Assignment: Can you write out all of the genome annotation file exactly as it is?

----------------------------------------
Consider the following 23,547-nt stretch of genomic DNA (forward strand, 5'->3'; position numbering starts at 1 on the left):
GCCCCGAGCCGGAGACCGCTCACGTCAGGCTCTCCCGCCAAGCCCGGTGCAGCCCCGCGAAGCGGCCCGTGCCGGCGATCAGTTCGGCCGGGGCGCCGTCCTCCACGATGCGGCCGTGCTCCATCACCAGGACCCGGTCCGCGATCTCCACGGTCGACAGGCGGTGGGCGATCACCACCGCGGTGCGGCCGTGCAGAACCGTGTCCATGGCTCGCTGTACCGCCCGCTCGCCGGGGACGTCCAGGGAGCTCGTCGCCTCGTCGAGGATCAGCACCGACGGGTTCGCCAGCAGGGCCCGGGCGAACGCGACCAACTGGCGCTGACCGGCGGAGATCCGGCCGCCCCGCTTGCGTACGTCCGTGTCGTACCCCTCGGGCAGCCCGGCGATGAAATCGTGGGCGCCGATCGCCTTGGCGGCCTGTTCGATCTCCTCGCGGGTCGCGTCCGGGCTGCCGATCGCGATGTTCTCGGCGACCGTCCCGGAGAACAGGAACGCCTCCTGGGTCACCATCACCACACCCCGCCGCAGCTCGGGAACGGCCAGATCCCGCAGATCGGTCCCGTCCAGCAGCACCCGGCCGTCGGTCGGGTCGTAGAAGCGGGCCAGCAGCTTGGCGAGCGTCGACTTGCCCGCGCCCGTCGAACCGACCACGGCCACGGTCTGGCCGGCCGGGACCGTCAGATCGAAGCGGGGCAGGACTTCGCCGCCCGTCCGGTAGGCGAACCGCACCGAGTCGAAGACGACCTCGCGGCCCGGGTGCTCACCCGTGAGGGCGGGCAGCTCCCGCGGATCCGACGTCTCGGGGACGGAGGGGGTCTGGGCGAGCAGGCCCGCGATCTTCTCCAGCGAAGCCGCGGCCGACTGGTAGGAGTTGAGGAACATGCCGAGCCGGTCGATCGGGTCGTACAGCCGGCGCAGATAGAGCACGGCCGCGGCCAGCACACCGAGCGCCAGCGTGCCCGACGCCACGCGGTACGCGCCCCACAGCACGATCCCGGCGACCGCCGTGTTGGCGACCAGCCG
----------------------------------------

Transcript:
Consider the following 23,547-nt stretch of genomic DNA (forward strand, 5'->3'; position numbering starts at 1 on the left):
GCCCCGAGCCGGAGACCGCTCACGTCAGGCTCTCCCGCCAAGCCCGGTGCAGCCCCGCGAAGCGGCCCGTGCCGGCGATCAGTTCGGCCGGGGCGCCGTCCTCCACGATGCGGCCGTGCTCCATCACCAGGACCCGGTCCGCGATCTCCACGGTCGACAGGCGGTGGGCGATCACCACCGCGGTGCGGCCGTGCAGAACCGTGTCCATGGCTCGCTGTACCGCCCGCTCGCCGGGGACGTCCAGGGAGCTCGTCGCCTCGTCGAGGATCAGCACCGACGGGTTCGCCAGCAGGGCCCGGGCGAACGCGACCAACTGGCGCTGACCGGCGGAGATCCGGCCGCCCCGCTTGCGTACGTCCGTGTCGTACCCCTCGGGCAGCCCGGCGATGAAATCGTGGGCGCCGATCGCCTTGGCGGCCTGTTCGATCTCCTCGCGGGTCGCGTCCGGGCTGCCGATCGCGATGTTCTCGGCGACCGTCCCGGAGAACAGGAACGCCTCCTGGGTCACCATCACCACACCCCGCCGCAGCTCGGGAACGGCCAGATCCCGCAGATCGGTCCCGTCCAGCAGCACCCGGCCGTCGGTCGGGTCGTAGAAGCGGGCCAGCAGCTTGGCGAGCGTCGACTTGCCCGCGCCCGTCGAACCGACCACGGCCACGGTCTGGCCGGCCGGGACCGTCAGATCGAAGCGGGGCAGGACTTCGCCGCCCGTCCGGTAGGCGAACCGCACCGAGTCGAAGACGACCTCGCGGCCCGGGTGCTCACCCGTGAGGGCGGGCAGCTCCCGCGGATCCGACGTCTCGGGGACGGAGGGGGTCTGGGCGAGCAGGCCCGCGATCTTCTCCAGCGAAGCCGCGGCCGACTGGTAGGAGTTGAGGAACATGCCGAGCCGGTCGATCGGGTCGTACAGCCGGCGCAGATAGAGCACGGCCGCGGCCAGCACACCGAGCGCCAGCGTGCCCGACGCCACGCGGTACGCGCCCCACAGCACGATCCCGGCGACCGCCGTGTTGGCGACCAGCCG